This is a general hint!
Cephalopholis fulva has a harmful toxin.
As a rule, animals with a harmful poison do not pose any danger in normal Aquarieaner everyday life. Read the following husbandry information and comments from aquarists who already keep Cephalopholis fulva in their aquarium to get a better picture about the possible danger. However, please be careful when using Cephalopholis fulva. Every human reacts differently to poisons.
If you suspect that you have come into contact with the poison, please contact your doctor or the poison emergency call.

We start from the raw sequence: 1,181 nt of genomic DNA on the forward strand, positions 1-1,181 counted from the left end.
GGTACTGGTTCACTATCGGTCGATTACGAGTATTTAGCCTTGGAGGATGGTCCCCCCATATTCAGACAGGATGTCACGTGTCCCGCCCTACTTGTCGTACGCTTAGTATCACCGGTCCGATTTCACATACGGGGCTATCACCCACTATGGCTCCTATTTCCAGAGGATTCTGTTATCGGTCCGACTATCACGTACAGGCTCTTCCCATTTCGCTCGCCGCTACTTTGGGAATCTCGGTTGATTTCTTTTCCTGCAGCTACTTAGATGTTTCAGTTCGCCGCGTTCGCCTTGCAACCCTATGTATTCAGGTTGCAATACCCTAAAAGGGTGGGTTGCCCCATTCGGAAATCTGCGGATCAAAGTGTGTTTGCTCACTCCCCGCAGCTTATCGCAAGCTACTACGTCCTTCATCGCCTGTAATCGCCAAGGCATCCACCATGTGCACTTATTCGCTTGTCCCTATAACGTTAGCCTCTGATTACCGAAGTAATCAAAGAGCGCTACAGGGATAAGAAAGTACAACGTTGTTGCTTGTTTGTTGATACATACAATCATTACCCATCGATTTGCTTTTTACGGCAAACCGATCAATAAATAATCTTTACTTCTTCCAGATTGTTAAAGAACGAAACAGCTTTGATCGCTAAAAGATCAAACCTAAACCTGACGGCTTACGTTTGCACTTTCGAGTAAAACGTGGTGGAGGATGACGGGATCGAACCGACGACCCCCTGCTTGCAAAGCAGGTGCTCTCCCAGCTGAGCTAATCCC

The phone number of the poison emergency call can be found here:
Overview Worldwide: eapcct.org
Translated with www.DeepL.com/Translator
Western Atlantic: South Carolina, USA and Bermuda to southern Brazil.
Prefers coral reefs and clear water. In the Gulf of Mexico, it occurs in clear deep reefs (at least 45 m).
At Bermuda and the West Indies, the species is common in shallow water, but it usually hides in caves or under ledges during the day.
The species is protogynous with females maturing at 16 cm TL and transforming to males at about 20 cm. Males are territorial.
Feeds mainly on small fishes and crustaceans.
May follow morays and snake eels to feed on flushed preys. Wary, but approachable.